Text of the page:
In these cases, it is important for the employer to assess the risk and again communicate very clearly. Travel is an additional risk, while community transmission is occurring. The employer can help workers avoid this risk by helping them understand the risk to them and their families.

If there is to be a quarantine, it is also important to ensure that workers understand whether or not they would be paid during this quarantine, whether the quarantine is imposed by the government or by the employer.

This can be addressed in the general risk assessment for the recovery plan, but it would seem prudent to develop a risk assessment for local, interregional, and international travel. Discretionary travel during a time of community transmission simply means an elevated risk of becoming infected. While people can choose to expose themselves to this risk, the company has a responsibility to make sure that such people are not granted access to the workplace in order to infect coworkers who might be unaware that they have traveled.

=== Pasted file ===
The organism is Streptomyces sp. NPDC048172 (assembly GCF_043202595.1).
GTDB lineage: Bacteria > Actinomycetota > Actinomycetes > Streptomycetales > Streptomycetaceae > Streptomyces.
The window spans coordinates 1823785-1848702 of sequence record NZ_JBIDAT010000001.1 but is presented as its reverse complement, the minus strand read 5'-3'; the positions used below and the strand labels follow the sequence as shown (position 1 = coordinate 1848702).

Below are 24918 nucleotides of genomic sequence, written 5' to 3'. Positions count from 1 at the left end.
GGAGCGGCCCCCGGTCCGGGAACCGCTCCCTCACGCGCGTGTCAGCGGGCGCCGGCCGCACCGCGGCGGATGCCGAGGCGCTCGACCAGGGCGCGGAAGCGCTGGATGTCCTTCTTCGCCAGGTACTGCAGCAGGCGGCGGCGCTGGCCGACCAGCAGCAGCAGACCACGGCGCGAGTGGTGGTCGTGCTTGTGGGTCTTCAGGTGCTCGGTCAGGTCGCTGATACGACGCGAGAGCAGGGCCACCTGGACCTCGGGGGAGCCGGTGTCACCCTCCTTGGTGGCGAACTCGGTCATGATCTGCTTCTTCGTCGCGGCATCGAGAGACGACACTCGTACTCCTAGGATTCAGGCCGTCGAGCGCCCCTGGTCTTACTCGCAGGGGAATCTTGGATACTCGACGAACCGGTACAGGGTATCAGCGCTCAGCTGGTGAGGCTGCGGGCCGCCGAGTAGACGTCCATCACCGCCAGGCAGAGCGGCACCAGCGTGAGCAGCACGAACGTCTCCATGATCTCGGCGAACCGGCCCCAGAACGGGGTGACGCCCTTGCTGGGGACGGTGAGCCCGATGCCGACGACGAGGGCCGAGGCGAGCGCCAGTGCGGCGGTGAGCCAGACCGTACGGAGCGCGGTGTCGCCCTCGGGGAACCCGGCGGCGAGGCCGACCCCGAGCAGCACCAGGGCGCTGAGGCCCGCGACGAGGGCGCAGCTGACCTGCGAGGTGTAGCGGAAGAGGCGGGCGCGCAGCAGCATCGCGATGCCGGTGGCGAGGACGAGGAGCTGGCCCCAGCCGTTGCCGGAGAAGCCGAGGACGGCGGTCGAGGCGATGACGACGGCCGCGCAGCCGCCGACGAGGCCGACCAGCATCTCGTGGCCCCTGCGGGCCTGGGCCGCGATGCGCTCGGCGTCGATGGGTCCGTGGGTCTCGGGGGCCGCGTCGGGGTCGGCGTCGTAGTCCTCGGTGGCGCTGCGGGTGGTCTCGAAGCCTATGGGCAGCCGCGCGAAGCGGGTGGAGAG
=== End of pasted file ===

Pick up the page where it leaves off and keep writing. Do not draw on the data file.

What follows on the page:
As with all things, there is no perfect solution here, but the key lies in the employer clearly communicating the risk associated with travel.

Business travel

Business travel is just as risky as personal travel. It may be that some business travel is necessary. However, the company should have plans for such occurrences. For example, trips that can be driven in eight hours or less should be made by car rather than flying.

If the company has a journey management process, then it should integrate a risk assessment for the mode of travel and whether or not the travel is essential. It may be necessary to get authorization before any sort of business travel to ensure that employees are not unnecessarily exposed to the risk of infection.